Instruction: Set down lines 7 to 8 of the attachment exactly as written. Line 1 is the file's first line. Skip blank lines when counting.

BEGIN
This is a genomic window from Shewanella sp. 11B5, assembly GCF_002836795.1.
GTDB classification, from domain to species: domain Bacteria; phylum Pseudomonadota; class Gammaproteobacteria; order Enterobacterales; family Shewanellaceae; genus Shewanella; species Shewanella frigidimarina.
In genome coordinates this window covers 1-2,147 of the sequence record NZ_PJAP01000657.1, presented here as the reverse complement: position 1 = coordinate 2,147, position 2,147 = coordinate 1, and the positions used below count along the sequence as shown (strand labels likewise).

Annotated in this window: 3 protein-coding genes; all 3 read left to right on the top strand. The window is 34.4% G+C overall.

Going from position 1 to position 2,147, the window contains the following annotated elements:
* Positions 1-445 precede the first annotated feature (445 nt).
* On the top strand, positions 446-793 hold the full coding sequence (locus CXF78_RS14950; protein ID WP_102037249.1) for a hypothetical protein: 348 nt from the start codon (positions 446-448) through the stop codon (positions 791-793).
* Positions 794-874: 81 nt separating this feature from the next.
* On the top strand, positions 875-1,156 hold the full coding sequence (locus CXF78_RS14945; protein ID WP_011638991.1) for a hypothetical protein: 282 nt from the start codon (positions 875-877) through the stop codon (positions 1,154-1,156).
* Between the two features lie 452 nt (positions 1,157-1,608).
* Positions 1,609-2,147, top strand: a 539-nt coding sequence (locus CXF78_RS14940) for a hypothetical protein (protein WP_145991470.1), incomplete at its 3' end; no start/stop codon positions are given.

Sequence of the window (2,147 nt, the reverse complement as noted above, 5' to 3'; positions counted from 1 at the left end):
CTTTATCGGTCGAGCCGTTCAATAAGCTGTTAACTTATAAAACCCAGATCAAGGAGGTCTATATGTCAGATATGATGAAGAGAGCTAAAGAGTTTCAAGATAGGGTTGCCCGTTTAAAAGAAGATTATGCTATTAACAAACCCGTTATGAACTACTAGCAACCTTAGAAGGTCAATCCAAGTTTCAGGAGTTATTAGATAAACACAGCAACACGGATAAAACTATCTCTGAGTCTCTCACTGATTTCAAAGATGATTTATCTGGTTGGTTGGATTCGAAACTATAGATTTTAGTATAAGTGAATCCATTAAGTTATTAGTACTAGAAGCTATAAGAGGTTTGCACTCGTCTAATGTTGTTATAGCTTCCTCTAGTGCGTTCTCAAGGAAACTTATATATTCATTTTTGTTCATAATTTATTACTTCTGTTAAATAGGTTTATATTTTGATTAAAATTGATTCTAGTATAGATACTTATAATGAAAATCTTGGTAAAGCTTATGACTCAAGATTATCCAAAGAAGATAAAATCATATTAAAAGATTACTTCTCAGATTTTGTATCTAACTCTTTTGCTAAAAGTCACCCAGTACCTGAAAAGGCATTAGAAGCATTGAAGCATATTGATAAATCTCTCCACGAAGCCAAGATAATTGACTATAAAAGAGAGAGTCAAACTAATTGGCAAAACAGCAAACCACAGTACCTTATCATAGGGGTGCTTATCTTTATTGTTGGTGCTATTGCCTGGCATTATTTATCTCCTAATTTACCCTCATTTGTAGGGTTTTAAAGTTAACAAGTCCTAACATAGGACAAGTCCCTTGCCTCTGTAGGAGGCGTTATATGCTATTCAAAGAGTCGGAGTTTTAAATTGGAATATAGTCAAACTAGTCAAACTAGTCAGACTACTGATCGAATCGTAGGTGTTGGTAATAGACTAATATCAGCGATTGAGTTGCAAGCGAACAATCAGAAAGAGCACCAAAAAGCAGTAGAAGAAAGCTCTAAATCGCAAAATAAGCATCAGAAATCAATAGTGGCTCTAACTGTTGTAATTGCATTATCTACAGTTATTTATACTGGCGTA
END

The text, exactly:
* On the top strand, positions 446-793 hold the full coding sequence (locus CXF78_RS14950; protein ID WP_102037249.1) for a hypothetical protein: 348 nt from the start codon (positions 446-448) through the stop codon (positions 791-793).
* Positions 794-874: 81 nt separating this feature from the next.